Danny Gardella (Baseball.  Born, The Bronx, NY, Feb. 26, 1920; died, Yonkers, NY, Mar. 6, 2005.)  Far better known as the man who nearly brought down the reserve clause in 1949, Daniel Lewis Gardella was an outfielder with the wartime Giants.  Gardella had a spotty minor league career with six teams (1939-42) before becoming a shipyard worker.  He tried out for the Giants and made the club, depleted as it was by military callups, in 1944.  Gardella started at Jersey City and split his season between there and the Giants.  He hit .226 with six homers in 66 games with the Li’l Giants and .250 with six homers in 47 games with the parent club.  A lefthanded hitter and mediocre fielder, Gardella got a chance to play regularly in 1945 when manpower hit rock bottom.  He was in 121 games, batted .272, and hit 18 home runs.  However, Gardella assumed that war’s end would mean his end in the big leagues.  He thus joined 17 other major leaguers who jumped to the Mexican League in 1946.  Commissioner Happy Chandler issued a lifetime ban against all jumpers.  In due course, Gardella and the others sought reinstatement, were rebuffed, and sued.  Most accepted $5,000 cash offers to drop suits, but Gardella persisted and on Feb. 10, 1949, a three-year Federal appeals panel found in his favor.  The case appeared headed for the Supreme Court.  Gardella’s lawyer, Fred Johnson, accused baseball of conspiracy and restraint of trade.  In June 1949, Chandler lifted the ban and several players returned to the majors.  Gardella sought $100,000, which would have been trebled had he won.  Fearful of losing, the big league clubs offered him $60,000 to drop the suit scheduled for trial in November.  On Oct. 8, 1949, Chandler announced an out-of-court settlement.  Ultimately, Johnson got $31,000 and Gardella $29,000.  His contract was then sold to St. Louis and he flied out in his one at-bat for the Cardinals before being farmed out to Houston.  In 1951, Gardella played some for the semipro Bushwicks.  Thanks to the anti-trust case, his fame far exceeded his playing ability.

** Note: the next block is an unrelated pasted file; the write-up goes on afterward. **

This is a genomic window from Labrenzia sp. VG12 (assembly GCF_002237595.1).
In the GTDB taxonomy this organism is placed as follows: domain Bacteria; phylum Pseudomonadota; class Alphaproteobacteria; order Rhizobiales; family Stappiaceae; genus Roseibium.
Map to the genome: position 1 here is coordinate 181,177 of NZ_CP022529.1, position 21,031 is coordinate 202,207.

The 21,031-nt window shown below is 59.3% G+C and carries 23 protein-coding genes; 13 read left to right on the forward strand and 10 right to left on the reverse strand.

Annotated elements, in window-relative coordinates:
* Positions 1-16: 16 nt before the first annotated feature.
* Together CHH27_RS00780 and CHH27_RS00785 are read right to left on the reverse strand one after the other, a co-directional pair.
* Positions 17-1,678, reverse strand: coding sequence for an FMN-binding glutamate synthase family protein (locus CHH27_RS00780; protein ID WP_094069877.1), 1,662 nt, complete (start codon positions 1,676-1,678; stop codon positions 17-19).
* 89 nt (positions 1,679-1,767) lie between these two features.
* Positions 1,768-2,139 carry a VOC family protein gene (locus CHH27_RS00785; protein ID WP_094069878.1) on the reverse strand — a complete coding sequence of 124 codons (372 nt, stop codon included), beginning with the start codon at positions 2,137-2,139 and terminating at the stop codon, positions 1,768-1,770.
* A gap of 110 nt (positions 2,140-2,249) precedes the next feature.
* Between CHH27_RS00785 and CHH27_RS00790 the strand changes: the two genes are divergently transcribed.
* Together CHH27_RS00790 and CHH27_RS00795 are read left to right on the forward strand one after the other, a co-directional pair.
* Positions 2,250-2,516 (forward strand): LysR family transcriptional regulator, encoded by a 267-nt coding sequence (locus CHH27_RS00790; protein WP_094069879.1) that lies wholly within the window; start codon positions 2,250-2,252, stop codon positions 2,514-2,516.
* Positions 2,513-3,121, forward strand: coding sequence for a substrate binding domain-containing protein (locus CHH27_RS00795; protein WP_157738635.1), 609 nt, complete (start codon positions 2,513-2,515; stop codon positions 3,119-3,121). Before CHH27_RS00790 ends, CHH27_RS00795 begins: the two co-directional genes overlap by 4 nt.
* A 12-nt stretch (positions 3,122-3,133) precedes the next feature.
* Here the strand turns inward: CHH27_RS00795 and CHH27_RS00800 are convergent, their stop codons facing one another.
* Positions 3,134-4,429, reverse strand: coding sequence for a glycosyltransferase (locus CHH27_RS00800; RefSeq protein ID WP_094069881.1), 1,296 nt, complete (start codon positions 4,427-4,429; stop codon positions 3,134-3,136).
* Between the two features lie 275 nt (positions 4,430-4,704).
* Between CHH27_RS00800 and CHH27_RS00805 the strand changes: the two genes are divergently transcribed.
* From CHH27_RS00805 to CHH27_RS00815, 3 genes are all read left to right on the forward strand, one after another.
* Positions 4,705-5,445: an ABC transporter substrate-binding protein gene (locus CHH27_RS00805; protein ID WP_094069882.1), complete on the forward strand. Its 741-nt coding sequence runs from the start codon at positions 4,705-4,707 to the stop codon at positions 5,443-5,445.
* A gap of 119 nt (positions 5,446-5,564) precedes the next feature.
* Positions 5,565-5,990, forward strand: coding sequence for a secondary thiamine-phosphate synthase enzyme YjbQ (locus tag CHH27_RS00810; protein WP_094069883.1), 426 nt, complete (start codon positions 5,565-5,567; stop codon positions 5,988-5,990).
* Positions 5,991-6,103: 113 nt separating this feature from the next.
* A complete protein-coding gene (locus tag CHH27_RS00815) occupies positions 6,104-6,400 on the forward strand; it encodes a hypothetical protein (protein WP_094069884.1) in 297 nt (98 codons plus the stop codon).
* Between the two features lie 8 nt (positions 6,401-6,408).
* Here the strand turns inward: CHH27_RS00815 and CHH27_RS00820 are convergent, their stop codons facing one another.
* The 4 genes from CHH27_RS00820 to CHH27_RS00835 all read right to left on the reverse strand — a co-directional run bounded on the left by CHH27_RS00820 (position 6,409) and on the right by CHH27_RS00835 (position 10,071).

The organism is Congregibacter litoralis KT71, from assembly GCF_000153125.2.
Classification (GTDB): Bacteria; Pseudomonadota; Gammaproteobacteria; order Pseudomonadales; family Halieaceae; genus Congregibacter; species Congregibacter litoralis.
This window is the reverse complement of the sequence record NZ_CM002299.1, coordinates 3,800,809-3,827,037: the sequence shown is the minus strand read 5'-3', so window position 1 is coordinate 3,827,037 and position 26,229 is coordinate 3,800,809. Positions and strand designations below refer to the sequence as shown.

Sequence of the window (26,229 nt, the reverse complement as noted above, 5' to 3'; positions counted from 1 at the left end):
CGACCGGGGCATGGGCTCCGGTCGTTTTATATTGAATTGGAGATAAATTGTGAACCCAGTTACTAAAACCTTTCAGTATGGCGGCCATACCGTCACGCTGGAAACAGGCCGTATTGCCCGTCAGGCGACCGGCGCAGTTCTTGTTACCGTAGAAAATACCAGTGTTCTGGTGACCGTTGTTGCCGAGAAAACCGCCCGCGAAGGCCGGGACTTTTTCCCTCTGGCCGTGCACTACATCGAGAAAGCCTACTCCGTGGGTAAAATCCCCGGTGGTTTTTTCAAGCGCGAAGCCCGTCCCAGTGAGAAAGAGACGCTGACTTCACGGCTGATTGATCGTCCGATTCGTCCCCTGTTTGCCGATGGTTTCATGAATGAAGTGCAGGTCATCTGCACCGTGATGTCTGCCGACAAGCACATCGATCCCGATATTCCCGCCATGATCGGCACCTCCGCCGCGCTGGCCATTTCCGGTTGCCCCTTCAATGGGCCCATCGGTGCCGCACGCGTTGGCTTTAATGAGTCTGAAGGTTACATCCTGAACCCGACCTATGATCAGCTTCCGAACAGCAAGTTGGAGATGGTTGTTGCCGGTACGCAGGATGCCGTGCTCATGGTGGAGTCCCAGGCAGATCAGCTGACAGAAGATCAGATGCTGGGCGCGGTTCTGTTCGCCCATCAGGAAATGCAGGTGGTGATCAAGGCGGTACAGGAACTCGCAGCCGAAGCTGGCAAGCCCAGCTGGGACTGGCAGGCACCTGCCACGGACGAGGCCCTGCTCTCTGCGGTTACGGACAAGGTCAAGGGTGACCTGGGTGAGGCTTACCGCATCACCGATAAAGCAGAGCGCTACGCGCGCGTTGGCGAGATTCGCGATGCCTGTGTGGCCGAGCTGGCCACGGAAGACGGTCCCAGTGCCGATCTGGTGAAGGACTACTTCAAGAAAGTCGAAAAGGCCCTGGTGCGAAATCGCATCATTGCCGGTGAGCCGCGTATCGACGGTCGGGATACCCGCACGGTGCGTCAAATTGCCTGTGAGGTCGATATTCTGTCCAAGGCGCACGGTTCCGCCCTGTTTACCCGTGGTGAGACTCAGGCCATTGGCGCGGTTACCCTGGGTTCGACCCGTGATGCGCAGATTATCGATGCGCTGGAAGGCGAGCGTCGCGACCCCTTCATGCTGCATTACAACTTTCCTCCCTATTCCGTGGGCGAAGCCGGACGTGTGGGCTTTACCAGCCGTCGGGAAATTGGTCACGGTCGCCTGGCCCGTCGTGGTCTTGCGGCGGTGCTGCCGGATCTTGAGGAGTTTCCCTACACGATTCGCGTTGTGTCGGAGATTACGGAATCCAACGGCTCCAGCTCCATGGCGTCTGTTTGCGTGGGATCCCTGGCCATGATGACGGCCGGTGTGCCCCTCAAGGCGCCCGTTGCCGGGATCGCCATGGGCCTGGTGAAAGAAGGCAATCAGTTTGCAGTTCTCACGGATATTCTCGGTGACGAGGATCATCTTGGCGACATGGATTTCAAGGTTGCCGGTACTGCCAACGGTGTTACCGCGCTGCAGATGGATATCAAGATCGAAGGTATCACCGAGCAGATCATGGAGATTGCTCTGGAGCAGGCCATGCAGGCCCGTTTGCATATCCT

Robert Gardner